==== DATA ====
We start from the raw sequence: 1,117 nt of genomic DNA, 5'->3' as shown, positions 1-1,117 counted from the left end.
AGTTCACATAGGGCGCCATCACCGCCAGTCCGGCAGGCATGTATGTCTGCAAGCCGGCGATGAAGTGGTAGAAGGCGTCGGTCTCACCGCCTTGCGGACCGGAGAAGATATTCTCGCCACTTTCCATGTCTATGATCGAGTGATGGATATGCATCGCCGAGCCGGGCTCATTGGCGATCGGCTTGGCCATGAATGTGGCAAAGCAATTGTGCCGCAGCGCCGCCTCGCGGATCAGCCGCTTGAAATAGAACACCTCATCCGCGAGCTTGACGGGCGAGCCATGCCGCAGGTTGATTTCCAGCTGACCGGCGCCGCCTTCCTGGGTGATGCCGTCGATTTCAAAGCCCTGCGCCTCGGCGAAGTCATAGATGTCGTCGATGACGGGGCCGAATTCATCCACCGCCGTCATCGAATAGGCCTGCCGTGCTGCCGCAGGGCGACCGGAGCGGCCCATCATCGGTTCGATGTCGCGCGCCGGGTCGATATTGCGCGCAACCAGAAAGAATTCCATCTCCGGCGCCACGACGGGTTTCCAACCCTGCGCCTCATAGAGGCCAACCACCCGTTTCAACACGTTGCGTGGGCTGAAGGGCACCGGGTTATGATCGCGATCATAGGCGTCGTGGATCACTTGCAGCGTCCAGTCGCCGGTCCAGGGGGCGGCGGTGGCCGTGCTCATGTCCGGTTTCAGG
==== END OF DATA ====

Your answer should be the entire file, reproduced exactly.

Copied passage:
We start from the raw sequence: 1,117 nt of genomic DNA, 5'->3' as shown, positions 1-1,117 counted from the left end.
AGTTCACATAGGGCGCCATCACCGCCAGTCCGGCAGGCATGTATGTCTGCAAGCCGGCGATGAAGTGGTAGAAGGCGTCGGTCTCACCGCCTTGCGGACCGGAGAAGATATTCTCGCCACTTTCCATGTCTATGATCGAGTGATGGATATGCATCGCCGAGCCGGGCTCATTGGCGATCGGCTTGGCCATGAATGTGGCAAAGCAATTGTGCCGCAGCGCCGCCTCGCGGATCAGCCGCTTGAAATAGAACACCTCATCCGCGAGCTTGACGGGCGAGCCATGCCGCAGGTTGATTTCCAGCTGACCGGCGCCGCCTTCCTGGGTGATGCCGTCGATTTCAAAGCCCTGCGCCTCGGCGAAGTCATAGATGTCGTCGATGACGGGGCCGAATTCATCCACCGCCGTCATCGAATAGGCCTGCCGTGCTGCCGCAGGGCGACCGGAGCGGCCCATCATCGGTTCGATGTCGCGCGCCGGGTCGATATTGCGCGCAACCAGAAAGAATTCCATCTCCGGCGCCACGACGGGTTTCCAACCCTGCGCCTCATAGAGGCCAACCACCCGTTTCAACACGTTGCGTGGGCTGAAGGGCACCGGGTTATGATCGCGATCATAGGCGTCGTGGATCACTTGCAGCGTCCAGTCGCCGGTCCAGGGGGCGGCGGTGGCCGTGCTCATGTCCGGTTTCAGG